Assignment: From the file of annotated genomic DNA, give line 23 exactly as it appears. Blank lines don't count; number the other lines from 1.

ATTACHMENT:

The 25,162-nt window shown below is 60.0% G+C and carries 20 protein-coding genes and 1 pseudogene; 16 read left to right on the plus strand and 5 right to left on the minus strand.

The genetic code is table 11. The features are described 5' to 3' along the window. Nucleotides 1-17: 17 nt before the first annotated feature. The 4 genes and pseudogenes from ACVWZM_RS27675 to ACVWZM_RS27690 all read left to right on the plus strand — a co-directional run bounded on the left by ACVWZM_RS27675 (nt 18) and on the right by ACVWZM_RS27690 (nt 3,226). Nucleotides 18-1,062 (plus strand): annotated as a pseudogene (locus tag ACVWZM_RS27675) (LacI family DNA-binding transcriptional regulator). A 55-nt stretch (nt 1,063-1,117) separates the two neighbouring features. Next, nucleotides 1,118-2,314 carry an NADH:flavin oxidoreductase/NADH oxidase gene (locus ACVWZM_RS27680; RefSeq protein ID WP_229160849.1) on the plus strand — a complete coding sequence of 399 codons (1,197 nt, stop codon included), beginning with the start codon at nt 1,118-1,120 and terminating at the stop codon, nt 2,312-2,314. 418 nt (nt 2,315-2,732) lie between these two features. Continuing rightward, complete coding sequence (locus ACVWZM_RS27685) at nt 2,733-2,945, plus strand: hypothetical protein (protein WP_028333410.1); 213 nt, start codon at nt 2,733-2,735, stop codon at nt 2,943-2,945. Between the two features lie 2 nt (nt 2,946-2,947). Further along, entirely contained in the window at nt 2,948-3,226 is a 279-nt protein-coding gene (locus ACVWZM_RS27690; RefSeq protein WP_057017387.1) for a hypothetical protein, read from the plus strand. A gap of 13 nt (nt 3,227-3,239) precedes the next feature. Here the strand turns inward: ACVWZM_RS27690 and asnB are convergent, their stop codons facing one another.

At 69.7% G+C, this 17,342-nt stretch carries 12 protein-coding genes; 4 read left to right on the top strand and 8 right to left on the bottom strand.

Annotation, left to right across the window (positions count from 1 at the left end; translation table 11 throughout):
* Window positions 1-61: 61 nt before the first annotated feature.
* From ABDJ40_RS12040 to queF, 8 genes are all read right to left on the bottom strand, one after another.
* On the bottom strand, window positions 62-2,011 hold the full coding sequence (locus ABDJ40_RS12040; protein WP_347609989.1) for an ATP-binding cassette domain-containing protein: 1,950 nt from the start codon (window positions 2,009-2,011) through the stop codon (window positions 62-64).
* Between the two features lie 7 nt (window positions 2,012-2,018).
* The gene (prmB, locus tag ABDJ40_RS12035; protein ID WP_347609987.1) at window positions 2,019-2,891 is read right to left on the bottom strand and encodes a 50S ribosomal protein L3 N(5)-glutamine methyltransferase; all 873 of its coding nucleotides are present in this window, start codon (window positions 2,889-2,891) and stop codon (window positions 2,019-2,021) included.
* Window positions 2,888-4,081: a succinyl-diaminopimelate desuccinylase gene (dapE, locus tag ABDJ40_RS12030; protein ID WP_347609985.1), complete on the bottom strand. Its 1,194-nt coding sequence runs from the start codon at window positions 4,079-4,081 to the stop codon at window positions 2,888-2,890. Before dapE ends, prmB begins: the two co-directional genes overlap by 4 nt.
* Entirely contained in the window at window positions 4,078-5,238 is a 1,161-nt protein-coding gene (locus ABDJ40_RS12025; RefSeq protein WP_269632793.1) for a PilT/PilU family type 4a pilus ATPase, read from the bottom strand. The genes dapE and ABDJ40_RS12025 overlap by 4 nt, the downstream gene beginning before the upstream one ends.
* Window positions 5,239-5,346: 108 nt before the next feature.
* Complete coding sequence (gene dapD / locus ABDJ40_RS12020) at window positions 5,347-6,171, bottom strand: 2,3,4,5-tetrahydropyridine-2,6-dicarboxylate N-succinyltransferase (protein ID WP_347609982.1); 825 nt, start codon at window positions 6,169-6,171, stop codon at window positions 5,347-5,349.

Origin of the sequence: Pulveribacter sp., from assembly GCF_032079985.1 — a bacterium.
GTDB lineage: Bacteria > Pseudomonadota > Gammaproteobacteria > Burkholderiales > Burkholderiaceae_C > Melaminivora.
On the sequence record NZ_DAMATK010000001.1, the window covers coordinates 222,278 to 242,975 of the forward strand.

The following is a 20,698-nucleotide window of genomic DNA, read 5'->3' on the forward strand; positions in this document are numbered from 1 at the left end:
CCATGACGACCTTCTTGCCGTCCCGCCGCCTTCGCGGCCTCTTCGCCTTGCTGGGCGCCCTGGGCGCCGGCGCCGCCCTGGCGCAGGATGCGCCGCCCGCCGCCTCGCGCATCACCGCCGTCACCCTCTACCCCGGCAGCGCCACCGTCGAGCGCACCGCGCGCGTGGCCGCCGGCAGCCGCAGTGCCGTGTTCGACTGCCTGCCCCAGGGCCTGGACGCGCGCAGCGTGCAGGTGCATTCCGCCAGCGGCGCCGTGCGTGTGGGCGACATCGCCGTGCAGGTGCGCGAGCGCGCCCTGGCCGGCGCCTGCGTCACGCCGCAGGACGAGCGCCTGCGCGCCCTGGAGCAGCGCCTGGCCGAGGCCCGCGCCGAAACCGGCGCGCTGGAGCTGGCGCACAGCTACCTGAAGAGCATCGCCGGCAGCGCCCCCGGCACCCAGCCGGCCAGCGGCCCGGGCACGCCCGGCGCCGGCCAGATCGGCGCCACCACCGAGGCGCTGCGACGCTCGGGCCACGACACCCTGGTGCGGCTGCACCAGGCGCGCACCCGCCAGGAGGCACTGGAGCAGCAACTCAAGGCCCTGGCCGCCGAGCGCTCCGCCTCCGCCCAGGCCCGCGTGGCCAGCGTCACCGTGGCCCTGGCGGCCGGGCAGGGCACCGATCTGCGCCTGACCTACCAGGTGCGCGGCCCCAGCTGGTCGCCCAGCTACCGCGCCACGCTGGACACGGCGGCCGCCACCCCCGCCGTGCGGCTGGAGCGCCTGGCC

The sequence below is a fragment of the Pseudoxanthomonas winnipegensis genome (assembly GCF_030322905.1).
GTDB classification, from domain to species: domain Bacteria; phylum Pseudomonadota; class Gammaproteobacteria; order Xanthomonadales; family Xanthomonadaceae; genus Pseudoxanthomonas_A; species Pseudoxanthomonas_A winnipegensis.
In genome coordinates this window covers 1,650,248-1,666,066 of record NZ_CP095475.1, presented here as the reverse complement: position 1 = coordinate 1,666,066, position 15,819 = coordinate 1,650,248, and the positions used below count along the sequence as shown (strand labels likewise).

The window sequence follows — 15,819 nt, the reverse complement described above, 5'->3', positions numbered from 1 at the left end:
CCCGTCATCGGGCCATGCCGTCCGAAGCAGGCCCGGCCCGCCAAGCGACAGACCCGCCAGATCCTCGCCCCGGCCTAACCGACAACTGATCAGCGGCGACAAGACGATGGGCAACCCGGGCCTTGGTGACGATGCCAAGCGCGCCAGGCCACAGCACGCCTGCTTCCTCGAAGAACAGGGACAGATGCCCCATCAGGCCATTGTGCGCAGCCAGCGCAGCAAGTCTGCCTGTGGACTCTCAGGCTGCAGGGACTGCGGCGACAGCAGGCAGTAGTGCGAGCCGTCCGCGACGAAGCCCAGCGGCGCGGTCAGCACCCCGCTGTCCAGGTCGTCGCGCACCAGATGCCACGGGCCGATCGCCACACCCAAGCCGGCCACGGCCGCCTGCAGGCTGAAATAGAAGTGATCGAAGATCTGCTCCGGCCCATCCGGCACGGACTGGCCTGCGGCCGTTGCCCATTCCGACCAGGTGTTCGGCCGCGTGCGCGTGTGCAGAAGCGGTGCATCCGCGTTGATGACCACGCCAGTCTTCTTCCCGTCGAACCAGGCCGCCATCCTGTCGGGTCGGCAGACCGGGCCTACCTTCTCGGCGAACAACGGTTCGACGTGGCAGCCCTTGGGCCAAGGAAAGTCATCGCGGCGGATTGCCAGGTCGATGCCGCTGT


CCCGTCATCGGGCCATGCCGTCCGAAGCAGGCCCGGCCCGCCAAGCGACAGACCCGCCAGATCCTCGCCCCGGCCTAACCGACAACTGATCAGCGGCGACAAGACGATGGGCAACCCGGGCCTTGGTGACGATGCCAAGCGCGCCAGGCCACAGCACGCCTGCTTCCTCGAAGAACAGGGACAGATGCCCCATCAGGCCATTGTGCGCAGCCAGCGCAGCAAGTCTGCCTGTGGACTCTCAGGCTGCAGGGACTGCGGCGACAGCAGGCAGTAGTGCGAGCCGTCCGCGACGAAGCCCAGCGGCGCGGTCAGCACCCCGCTGTCCAGGTCGTCGCGCACCAGATGCCACGGGCCGATCGCCACACCCAAGCCGGCCACGGCCGCCTGCAGGCTGAAATAGAAGTGATCGAAGATCTGCTCCGGCCCATCCGGCACGGACTGGCCTGCGGCCGTTGCCCATTCCGACCAGGTGTTCGGCCGCGTGCGCGTGTGCAGAAGCGGTGCATCCGCGTTGATGACCACGCCAGTCTTCTTCCCGTCGAACCAGGCCGCCATCCTGTCGGGTCGGCAGACCGGGCCTACCTTCTCGGCGAACAACGGTTCGACGTGGCAGCCCTTGGGCCAAGGAAAGTCATCGCGGCGGATTGCCAGGTCGATGCCGCTGT